Perhaps you’ve heard that a large proportion of published scientific research findings are false. If anyone qualified took the time to validate them, up to half or more could be exposed as erroneous at the time of publication. Most of the errors are due to bad research methodology. Most of the bad research methodology is either due to insufficient training, incentives that are in conflict with good science, or both. The primary area of training that’s lacking is in statistics. Researchers are incentivized to be productive and innovative above all else. It’s all about getting published and then getting cited. It isn’t about getting it right.
A recent commentary in the Lancet, medicine’s foremost journal, titled “Offline: What is medicine’s 5 sigma?” (Volume 385, April 11, 2015) by Editor-in-Chief Richard Horton, describes his concern that “something has gone fundamentally wrong with one of our greatest human creations.”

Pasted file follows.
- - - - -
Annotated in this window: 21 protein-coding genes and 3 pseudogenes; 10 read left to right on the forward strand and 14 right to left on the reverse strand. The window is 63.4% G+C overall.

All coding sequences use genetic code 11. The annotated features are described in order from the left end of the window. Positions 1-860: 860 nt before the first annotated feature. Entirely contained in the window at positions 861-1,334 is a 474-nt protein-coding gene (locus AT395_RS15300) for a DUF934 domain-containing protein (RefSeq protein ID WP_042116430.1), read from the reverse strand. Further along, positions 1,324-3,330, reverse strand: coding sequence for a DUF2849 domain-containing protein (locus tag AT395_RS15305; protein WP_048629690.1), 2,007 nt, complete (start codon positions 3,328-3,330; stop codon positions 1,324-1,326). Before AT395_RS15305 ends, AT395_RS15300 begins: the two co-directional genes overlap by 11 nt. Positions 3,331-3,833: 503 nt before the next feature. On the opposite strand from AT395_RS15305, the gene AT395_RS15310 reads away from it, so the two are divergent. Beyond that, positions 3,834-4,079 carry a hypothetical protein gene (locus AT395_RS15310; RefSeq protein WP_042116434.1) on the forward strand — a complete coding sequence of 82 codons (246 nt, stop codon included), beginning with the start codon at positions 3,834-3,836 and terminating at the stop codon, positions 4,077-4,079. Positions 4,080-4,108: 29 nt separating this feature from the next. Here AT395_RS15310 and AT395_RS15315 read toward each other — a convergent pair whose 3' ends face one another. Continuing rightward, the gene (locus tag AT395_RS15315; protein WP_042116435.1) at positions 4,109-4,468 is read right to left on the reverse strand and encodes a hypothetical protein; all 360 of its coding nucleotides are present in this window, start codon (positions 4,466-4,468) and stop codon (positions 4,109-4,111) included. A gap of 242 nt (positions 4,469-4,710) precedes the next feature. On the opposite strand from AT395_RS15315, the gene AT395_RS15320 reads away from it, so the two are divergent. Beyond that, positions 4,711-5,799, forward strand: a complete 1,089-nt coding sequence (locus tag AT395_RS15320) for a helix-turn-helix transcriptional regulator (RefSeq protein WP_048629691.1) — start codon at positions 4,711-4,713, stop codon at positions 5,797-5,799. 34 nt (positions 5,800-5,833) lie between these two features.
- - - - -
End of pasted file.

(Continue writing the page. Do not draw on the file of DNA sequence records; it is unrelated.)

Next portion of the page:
The case against science is straightforward: much of the scientific literature, perhaps half, may simply be untrue. Afflicted by studies with small sample sizes, tiny effects, invalid exploratory analyses, and flagrant conflicts of interest, together with an obsession for pursuing fashionable trends of dubious importance, science has taken a turn towards darkness.
If poorly conducted research exists to this extent in mature fields of study such as medicine and physics, it isn’t surprising that it’s even more prevalent in the fledgling field of information visualization. Horton ended his commentary with some good news and some bad news:
The good news is that science is beginning to take some of its worst failings very seriously. The bad news is that nobody is ready to take the first step to clean up the system.
So far in the realm information visualization research, only the bad news applies.